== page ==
That's the question of an MSN.com article previewing the upcoming Thursday night ratings showdown. ABC recently announced that it would move Grey’s out of its comfy Sunday time slot to Thursdays at 9, bringing it face-to-face with CBS’ monster hit CSI, the most-watched scripted show on television.
With an average audience of more than 25 million viewers per episode, CSI rules non-reality TV. It might not get the buzz of Grey’s Anatomy, Lost, 24 or even the Housewives, but people tune in by the millions, and there’s no reason to think that’s going to change anytime soon. The only show to draw more viewers is the peerless American Idol, which saw its best ratings yet in season five and more than 36 million viewers of its finale.
No one would dare oppose Idol, but ABC sees CSI as vulnerable and senses an opportunity. While it has a standout Sunday night performer in Grey's, ABC believes that by moving it to Thursdays, it can make even more money even if a few million viewers abandon ship.
Movie studios pretty much throw money at networks during those prime Thursday night slots. Let's look at the math:
- Grey’s Anatomy earned appoximately $325,000 for each 30-second advertisement on Sunday nights.
- On Thursdays, ABC can get between $600,000 and $750,000 for that same 30 seconds. Even if fewer folks watch, the numbers add up.
That’s from an accountant’s perspective. From the programming vantage point, there’s great risk involved. Right now, there are millions of TV watchers who tune in to both shows. Now they can only watch one at its scheduled time (while the TiVo crowd is growing, it is coveted less by advertisers). Which show will viewers choose?
Research suggests that Grey's Anatomy and CSI have somewhat similar groups of followers. The Seattle Grace fans are mostly female and in the age demo that advertisers drool over: 18-49. While CSI draws more male viewers and a slightly older audience, there’s plenty of overlap.
So what happens if Grey’s Anatomy numbers decline in such a way that the show loses its hard-earned buzz? Could ratings drop so precipitously that ABC is forced to yank it from Thursday, losing many viewers for good and making advertisers less inclined to pay as much as when it was on Sunday nights the first time around?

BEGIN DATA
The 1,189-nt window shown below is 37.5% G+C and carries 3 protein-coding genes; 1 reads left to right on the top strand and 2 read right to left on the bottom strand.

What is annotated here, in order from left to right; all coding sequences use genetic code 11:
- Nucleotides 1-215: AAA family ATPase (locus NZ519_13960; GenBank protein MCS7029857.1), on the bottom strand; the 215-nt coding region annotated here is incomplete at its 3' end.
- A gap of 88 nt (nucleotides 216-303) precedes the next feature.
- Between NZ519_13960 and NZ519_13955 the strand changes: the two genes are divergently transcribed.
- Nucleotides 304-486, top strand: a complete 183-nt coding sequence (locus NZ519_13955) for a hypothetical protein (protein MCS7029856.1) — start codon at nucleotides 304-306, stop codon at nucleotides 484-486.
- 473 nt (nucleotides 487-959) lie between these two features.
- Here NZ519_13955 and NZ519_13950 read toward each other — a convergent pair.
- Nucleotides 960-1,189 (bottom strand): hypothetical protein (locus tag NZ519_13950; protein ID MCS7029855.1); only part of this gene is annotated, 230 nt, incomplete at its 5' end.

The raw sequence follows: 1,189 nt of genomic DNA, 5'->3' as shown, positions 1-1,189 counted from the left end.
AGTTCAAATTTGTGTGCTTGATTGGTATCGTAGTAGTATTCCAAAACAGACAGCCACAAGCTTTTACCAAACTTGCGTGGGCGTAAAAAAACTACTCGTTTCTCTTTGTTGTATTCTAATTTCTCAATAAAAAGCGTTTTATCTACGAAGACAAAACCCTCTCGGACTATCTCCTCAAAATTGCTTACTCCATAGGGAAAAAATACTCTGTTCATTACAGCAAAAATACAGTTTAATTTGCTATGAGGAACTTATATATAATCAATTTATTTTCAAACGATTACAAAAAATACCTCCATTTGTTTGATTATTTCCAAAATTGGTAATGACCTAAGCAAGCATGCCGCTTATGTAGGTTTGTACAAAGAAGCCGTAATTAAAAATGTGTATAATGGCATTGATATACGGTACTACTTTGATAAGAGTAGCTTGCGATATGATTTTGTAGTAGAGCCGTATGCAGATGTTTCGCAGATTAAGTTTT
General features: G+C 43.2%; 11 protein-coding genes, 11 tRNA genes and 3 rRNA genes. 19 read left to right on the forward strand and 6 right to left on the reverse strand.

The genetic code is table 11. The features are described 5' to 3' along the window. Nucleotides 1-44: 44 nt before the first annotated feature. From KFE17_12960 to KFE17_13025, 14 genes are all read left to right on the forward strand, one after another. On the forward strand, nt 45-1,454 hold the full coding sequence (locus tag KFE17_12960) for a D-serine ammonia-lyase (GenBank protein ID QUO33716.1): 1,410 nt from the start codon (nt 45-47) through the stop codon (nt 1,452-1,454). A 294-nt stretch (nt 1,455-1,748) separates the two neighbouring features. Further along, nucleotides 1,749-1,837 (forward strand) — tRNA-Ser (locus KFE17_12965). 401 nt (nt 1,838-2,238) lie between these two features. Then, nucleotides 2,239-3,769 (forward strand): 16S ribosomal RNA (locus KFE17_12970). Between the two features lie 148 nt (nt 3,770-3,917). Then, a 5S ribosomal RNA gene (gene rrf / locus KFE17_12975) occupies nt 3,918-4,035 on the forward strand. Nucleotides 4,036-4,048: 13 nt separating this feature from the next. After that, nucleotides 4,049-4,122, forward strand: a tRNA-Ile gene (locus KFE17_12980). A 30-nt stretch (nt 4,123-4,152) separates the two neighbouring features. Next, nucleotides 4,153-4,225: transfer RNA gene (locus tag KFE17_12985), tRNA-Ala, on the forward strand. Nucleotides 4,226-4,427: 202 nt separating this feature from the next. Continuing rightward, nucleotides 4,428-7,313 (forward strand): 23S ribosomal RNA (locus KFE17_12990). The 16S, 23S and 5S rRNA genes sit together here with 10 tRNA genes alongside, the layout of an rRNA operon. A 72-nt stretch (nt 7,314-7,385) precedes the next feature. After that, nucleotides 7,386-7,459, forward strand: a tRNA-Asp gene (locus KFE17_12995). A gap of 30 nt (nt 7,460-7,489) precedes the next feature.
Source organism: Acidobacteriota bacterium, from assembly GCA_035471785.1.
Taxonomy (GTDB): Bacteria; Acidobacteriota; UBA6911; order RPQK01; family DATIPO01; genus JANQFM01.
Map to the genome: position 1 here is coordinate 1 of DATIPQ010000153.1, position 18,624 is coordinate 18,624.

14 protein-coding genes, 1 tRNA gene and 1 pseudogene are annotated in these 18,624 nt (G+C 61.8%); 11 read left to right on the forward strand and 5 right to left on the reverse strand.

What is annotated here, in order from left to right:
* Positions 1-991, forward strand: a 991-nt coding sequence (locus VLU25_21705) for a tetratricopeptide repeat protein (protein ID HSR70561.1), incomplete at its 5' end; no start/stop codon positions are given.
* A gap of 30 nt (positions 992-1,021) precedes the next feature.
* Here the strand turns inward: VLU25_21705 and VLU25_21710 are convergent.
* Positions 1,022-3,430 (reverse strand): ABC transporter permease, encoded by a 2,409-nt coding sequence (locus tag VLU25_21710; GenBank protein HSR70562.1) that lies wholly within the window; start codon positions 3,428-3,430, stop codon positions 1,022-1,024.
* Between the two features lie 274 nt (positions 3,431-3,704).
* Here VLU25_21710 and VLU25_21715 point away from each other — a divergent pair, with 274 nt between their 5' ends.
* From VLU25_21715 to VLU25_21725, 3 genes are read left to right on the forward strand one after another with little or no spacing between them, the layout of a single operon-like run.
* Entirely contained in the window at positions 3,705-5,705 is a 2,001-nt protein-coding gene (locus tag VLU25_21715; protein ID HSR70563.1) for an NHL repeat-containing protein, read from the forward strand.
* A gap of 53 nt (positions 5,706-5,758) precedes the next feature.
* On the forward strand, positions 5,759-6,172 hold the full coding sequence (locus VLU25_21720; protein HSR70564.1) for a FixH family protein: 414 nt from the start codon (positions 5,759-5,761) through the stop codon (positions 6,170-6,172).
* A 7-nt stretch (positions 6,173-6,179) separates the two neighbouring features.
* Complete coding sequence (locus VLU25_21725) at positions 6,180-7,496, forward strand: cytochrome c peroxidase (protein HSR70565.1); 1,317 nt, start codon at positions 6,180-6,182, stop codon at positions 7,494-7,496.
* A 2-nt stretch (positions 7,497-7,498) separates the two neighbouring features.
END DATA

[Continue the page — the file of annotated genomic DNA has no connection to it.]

Part of what made Grey’s Anatomy a perfect Sunday fit was that it followed Desperate Housewives, a lead-in that helped turn the medical show into a giant. Airing on the weekend also seemed to enhance the personal nature of the show, kind of like chilling with friends Sunday night before getting back to the real world on Monday.
Many guessed that ABC would move Grey’s to Monday, where it would replace Monday Night Football (which the network lost to sister station ESPN). By relocating its hottest show, ABC would, in effect, claim Monday as its own and set forth a challenge to the other networks. That would’ve been a safe and sound move, but networks often forego the conventional route.
By moving the show to Thursdays, the gloves are coming off as ABC has directly challenged CBS to a rumble.
However, if ABC is going to make this bold move, it might as well strike while the iron is hot. While CSI still draws huge ratings, it has fallen 5 percent from the previous year in terms of overall viewers, and 10 percent in the 18-49 demo. Thursday has been a colossal failure for ABC for years, so however well Grey's Anatomy performs, will be an improvement.
ABC remains committed to the move so far, unlike NBC, which announced its fall schedule in mid-May only to call for a do-over a few weeks later.
The network originally had scheduled Aaron Sorkin's highly-touted new show, Studio 60 on the Sunset Strip, for at 9 p.m. Thursday as well. NBC looked ready to battle CSI itself, but once Grey's Anatomy entered the mix, it pulled the plug and shifted Studio 60 to Monday.
Can ABC prevail? It's possible, since Grey's Anatomy is a rising star that reached new highs with a three-part finale to the second season. If it can sustain its popularity, and ABC's new Sunday show, Brothers & Sisters, does well in its old time slot, the network will have pulled off a major coup.
If not, Gil Grissom and friends will have another case to crack: Why would a network suddenly implode one of its best assets?